The Season Is Ending

Discussion in 'Fruit and Veg Gardening' started by Sjoerd, Sep 17, 2019.

  1. Sjoerd

    Sjoerd Mighty Oak

    Joined:
    Apr 11, 2006
    Messages:
    13,443
    Likes Received:
    5,853
    The season is truly winding down and we are getting the beds ready for the winter. The spuds will go in this bed next season.
    zzz8.jpg

    The green top layer are leaves from Crocosmia lucifer.

    We are beginning to harvest the summer leeks. Here you can see three specimens--you can see that one of the three leeks have a length of white that is almost twice the length of the other two.
    zzz9ab.jpg

    I tried using a a cardboard tube that was the centre of the paper towel roll which I slipped over the foliage and pushed it further into the ground. See this foto:
    zzz9ab1.jpg

    Why did I do this? Well, because we use the white part of the stem to eat and the green leaves is too tough.

    The harvesting was done, but this trug had had a "harvest" of something else .
    zzz9ab1a.jpg

    New haircutting tools. Is there anything that my Bride CAN'T do?!

    Then there was this--One of our courgette plants began to develop this:
    zzz9.jpg

    Here is a close-up:
    zzz90.jpg

    Just look at all those buds forming. I wonder if they are all male blooms...that would be a pity; however, if even half of them are female we will have an enormous harvest !

    Well, many of the veggies are ending their production, but one thing is just beginning and that is the Clematis terniflora. I have them is several places because I like looking at them, their fragrance is divine and the pollinates love them as well.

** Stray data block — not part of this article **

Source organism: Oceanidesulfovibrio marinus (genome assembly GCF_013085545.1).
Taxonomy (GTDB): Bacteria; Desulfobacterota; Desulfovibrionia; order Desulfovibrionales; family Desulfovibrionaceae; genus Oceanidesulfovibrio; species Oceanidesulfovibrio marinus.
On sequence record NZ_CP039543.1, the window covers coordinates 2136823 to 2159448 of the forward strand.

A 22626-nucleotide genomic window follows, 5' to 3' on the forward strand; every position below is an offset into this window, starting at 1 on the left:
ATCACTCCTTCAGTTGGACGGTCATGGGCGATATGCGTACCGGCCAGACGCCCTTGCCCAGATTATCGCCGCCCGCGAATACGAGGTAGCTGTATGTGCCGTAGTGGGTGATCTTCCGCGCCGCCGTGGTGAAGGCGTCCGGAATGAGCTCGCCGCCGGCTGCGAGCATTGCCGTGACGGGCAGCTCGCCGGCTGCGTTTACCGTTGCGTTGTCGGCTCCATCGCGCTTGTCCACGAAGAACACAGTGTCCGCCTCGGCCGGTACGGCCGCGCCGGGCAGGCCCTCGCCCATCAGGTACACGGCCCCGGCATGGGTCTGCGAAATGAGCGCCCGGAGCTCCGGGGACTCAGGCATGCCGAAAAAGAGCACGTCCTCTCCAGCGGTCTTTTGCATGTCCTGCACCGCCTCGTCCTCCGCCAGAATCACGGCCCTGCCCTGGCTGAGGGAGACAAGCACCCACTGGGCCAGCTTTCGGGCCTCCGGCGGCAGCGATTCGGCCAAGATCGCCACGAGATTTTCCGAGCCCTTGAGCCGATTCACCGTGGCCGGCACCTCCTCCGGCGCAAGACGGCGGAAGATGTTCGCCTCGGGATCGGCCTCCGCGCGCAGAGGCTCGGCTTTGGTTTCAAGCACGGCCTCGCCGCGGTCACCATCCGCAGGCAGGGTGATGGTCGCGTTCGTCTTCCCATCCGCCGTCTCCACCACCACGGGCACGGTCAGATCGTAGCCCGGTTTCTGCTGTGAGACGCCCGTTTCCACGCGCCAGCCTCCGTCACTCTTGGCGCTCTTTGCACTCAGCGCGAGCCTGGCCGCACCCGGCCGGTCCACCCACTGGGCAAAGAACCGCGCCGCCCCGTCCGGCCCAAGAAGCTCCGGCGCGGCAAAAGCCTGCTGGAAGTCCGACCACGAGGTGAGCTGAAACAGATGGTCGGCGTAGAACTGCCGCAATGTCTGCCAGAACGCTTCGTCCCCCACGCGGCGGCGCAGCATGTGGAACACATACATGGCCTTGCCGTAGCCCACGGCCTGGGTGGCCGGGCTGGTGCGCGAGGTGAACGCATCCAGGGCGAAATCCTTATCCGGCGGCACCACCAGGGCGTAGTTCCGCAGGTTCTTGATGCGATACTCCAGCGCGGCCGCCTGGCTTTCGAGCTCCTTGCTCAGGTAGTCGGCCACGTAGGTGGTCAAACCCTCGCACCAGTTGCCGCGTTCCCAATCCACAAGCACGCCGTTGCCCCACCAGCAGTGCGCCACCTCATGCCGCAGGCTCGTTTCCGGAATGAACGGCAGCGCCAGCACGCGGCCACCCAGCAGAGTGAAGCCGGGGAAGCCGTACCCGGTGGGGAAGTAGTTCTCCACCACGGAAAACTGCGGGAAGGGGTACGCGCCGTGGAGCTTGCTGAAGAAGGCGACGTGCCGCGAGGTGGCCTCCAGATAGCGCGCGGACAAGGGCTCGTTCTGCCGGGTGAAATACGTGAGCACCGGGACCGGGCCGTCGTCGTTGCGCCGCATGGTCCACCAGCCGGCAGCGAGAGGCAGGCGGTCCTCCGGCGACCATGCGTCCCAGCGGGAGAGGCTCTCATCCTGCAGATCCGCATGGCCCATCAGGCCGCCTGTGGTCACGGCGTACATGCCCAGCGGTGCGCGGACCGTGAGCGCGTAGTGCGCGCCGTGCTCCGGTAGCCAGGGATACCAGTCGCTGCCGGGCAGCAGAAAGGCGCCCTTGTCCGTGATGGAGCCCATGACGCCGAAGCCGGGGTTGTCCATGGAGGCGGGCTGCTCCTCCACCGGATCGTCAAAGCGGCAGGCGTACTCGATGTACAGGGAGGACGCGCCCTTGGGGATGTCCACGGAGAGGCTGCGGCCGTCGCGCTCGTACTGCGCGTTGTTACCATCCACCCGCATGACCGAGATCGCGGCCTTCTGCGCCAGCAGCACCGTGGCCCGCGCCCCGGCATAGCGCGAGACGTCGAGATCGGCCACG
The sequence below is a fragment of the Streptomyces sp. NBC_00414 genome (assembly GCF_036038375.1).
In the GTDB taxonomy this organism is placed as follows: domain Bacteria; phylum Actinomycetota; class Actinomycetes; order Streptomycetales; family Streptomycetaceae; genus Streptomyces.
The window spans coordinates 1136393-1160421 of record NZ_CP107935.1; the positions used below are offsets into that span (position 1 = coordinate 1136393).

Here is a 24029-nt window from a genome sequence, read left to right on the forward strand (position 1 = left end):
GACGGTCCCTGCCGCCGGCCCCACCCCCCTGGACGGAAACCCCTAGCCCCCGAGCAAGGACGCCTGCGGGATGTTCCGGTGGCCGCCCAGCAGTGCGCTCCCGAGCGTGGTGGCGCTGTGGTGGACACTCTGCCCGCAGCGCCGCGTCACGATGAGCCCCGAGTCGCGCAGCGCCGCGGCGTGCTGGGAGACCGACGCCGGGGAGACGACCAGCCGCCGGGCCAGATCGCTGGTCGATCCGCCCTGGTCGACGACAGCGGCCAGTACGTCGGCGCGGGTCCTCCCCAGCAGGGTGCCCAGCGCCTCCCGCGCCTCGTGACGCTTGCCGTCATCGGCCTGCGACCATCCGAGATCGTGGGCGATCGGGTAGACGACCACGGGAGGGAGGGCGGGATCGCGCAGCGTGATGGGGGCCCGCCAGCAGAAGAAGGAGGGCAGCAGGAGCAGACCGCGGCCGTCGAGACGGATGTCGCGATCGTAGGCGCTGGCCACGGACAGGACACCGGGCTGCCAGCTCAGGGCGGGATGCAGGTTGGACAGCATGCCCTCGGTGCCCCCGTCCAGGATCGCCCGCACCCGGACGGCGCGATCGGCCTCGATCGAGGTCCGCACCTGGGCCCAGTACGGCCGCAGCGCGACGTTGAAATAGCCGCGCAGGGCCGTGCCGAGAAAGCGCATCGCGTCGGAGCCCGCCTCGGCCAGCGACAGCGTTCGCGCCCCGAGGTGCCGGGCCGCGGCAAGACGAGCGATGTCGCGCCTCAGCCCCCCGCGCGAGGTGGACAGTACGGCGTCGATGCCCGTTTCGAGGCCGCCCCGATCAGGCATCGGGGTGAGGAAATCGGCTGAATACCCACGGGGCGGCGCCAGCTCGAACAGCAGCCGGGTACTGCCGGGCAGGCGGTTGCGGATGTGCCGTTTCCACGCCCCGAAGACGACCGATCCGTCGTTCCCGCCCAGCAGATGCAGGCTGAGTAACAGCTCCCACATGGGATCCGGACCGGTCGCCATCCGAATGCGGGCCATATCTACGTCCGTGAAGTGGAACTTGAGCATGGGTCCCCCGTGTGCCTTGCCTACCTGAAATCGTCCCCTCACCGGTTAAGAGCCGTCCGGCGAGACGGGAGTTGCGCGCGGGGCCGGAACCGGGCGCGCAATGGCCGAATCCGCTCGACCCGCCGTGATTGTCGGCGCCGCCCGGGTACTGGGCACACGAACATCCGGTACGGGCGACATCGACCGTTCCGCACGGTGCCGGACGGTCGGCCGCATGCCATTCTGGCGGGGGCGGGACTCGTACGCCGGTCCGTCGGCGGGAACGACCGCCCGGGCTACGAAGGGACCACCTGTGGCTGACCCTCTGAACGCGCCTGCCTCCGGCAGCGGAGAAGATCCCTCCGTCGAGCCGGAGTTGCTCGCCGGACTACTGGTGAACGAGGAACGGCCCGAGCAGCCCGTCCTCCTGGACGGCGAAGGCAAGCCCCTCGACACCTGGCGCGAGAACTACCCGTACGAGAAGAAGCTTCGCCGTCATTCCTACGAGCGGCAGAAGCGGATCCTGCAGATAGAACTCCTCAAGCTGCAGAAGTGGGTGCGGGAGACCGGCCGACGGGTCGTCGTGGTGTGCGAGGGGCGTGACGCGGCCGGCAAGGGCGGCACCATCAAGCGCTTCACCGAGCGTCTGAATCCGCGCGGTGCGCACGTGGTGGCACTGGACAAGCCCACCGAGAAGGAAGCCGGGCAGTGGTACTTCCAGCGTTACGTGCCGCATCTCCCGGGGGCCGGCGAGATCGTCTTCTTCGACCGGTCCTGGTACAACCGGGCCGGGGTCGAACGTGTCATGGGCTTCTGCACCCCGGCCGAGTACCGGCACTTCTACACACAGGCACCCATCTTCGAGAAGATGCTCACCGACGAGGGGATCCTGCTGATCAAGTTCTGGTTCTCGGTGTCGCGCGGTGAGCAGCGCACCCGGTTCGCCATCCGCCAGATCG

zzz9a.jpg

    You may recall that a while ago I was planning to make a new queen in a hive that had lost its queen, presumably because of old age. So then, I placed a frame in this queenless colony and they made a queen cell.

    It was too late in the season to let the larvae develop further...this means that should the larvar develop into a queen she could not be fertilized as there are no more drones left. The consequence of this is that she could not lay any eggs to make winter bees, and the ones remaining in the colony now will certainly be dead is a couple of weeks. The colony would cease to exist.

    Well, when we opened the hive to unite the new colony and the old one, I discovered that there was a new queen present and not only that...but she had begun laying.

    I decided to leave her alone, as she seemed to be functioning well and just kept the new little colony. Here a pic:
    zzz9ab1b.jpg


    Here is something else entirely....
    One day our apartment building had a strange guest:
    zzzb.jpg

    A closer look shows that it was a peacock !
    zzz9abcd.jpg
     
  2. Loading...


  3. Cayuga Morning

    Cayuga Morning Hardy Maple Plants Contributor

    Joined:
    Jun 15, 2011
    Messages:
    4,802
    Likes Received:
    2,933
    Location:
    New England